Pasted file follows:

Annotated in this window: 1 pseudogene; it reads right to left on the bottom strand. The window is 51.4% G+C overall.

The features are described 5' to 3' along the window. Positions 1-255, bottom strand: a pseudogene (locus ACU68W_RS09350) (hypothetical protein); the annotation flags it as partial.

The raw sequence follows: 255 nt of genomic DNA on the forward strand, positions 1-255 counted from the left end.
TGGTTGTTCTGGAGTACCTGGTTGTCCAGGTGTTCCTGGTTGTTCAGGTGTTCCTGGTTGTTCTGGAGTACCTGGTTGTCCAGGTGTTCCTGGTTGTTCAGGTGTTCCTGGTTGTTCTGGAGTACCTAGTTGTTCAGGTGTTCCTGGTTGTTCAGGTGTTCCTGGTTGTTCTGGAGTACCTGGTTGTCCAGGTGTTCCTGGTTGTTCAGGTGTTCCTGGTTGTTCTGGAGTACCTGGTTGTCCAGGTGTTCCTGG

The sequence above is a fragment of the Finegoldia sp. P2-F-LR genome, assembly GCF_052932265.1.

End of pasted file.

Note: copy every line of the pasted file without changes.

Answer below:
Annotated in this window: 1 pseudogene; it reads right to left on the bottom strand. The window is 51.4% G+C overall.

The features are described 5' to 3' along the window. Positions 1-255, bottom strand: a pseudogene (locus ACU68W_RS09350) (hypothetical protein); the annotation flags it as partial.

The raw sequence follows: 255 nt of genomic DNA on the forward strand, positions 1-255 counted from the left end.
TGGTTGTTCTGGAGTACCTGGTTGTCCAGGTGTTCCTGGTTGTTCAGGTGTTCCTGGTTGTTCTGGAGTACCTGGTTGTCCAGGTGTTCCTGGTTGTTCAGGTGTTCCTGGTTGTTCTGGAGTACCTAGTTGTTCAGGTGTTCCTGGTTGTTCAGGTGTTCCTGGTTGTTCTGGAGTACCTGGTTGTCCAGGTGTTCCTGGTTGTTCAGGTGTTCCTGGTTGTTCTGGAGTACCTGGTTGTCCAGGTGTTCCTGG

The sequence above is a fragment of the Finegoldia sp. P2-F-LR genome, assembly GCF_052932265.1.